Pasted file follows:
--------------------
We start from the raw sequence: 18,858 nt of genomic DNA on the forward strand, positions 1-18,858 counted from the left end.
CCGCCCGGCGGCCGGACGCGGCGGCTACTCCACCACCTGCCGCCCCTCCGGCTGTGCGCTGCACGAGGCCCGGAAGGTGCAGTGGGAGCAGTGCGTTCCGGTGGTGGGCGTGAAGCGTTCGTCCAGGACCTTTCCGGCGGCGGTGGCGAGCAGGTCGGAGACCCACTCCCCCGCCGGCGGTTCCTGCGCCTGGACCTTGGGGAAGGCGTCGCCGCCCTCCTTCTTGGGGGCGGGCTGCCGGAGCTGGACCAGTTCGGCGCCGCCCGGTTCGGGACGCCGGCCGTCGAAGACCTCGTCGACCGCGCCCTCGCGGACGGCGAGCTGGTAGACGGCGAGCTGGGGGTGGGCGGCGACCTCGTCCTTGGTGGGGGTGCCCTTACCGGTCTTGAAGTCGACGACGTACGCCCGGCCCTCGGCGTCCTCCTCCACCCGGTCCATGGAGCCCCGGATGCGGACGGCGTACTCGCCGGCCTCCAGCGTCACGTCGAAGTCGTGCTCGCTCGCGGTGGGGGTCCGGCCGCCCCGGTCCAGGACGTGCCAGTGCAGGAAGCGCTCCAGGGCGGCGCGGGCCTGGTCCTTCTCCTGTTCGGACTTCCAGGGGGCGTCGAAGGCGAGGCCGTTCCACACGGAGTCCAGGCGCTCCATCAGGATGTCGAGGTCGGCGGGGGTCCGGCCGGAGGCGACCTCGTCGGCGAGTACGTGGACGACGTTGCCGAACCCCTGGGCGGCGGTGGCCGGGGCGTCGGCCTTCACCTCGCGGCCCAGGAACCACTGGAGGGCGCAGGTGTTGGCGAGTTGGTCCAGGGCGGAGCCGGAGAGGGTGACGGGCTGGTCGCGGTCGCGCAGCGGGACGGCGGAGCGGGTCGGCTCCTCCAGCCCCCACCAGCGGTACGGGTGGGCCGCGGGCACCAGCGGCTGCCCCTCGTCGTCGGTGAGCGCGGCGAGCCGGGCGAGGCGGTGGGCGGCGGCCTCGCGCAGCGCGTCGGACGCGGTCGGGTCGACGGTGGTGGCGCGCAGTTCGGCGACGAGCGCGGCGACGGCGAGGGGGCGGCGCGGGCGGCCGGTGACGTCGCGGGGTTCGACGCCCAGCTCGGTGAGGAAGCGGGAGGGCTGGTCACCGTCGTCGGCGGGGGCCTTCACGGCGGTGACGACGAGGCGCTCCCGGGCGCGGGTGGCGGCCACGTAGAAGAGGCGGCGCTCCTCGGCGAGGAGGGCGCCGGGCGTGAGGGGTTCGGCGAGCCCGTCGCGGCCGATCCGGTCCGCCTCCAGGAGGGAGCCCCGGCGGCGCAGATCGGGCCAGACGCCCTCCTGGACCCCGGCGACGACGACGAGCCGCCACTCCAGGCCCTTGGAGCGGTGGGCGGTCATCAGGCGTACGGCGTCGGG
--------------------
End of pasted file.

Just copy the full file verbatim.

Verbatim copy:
We start from the raw sequence: 18,858 nt of genomic DNA on the forward strand, positions 1-18,858 counted from the left end.
CCGCCCGGCGGCCGGACGCGGCGGCTACTCCACCACCTGCCGCCCCTCCGGCTGTGCGCTGCACGAGGCCCGGAAGGTGCAGTGGGAGCAGTGCGTTCCGGTGGTGGGCGTGAAGCGTTCGTCCAGGACCTTTCCGGCGGCGGTGGCGAGCAGGTCGGAGACCCACTCCCCCGCCGGCGGTTCCTGCGCCTGGACCTTGGGGAAGGCGTCGCCGCCCTCCTTCTTGGGGGCGGGCTGCCGGAGCTGGACCAGTTCGGCGCCGCCCGGTTCGGGACGCCGGCCGTCGAAGACCTCGTCGACCGCGCCCTCGCGGACGGCGAGCTGGTAGACGGCGAGCTGGGGGTGGGCGGCGACCTCGTCCTTGGTGGGGGTGCCCTTACCGGTCTTGAAGTCGACGACGTACGCCCGGCCCTCGGCGTCCTCCTCCACCCGGTCCATGGAGCCCCGGATGCGGACGGCGTACTCGCCGGCCTCCAGCGTCACGTCGAAGTCGTGCTCGCTCGCGGTGGGGGTCCGGCCGCCCCGGTCCAGGACGTGCCAGTGCAGGAAGCGCTCCAGGGCGGCGCGGGCCTGGTCCTTCTCCTGTTCGGACTTCCAGGGGGCGTCGAAGGCGAGGCCGTTCCACACGGAGTCCAGGCGCTCCATCAGGATGTCGAGGTCGGCGGGGGTCCGGCCGGAGGCGACCTCGTCGGCGAGTACGTGGACGACGTTGCCGAACCCCTGGGCGGCGGTGGCCGGGGCGTCGGCCTTCACCTCGCGGCCCAGGAACCACTGGAGGGCGCAGGTGTTGGCGAGTTGGTCCAGGGCGGAGCCGGAGAGGGTGACGGGCTGGTCGCGGTCGCGCAGCGGGACGGCGGAGCGGGTCGGCTCCTCCAGCCCCCACCAGCGGTACGGGTGGGCCGCGGGCACCAGCGGCTGCCCCTCGTCGTCGGTGAGCGCGGCGAGCCGGGCGAGGCGGTGGGCGGCGGCCTCGCGCAGCGCGTCGGACGCGGTCGGGTCGACGGTGGTGGCGCGCAGTTCGGCGACGAGCGCGGCGACGGCGAGGGGGCGGCGCGGGCGGCCGGTGACGTCGCGGGGTTCGACGCCCAGCTCGGTGAGGAAGCGGGAGGGCTGGTCACCGTCGTCGGCGGGGGCCTTCACGGCGGTGACGACGAGGCGCTCCCGGGCGCGGGTGGCGGCCACGTAGAAGAGGCGGCGCTCCTCGGCGAGGAGGGCGCCGGGCGTGAGGGGTTCGGCGAGCCCGTCGCGGCCGATCCGGTCCGCCTCCAGGAGGGAGCCCCGGCGGCGCAGATCGGGCCAGACGCCCTCCTGGACCCCGGCGACGACGACGAGCCGCCACTCCAGGCCCTTGGAGCGGTGGGCGGTCATCAGGCGTACGGCGTCGGG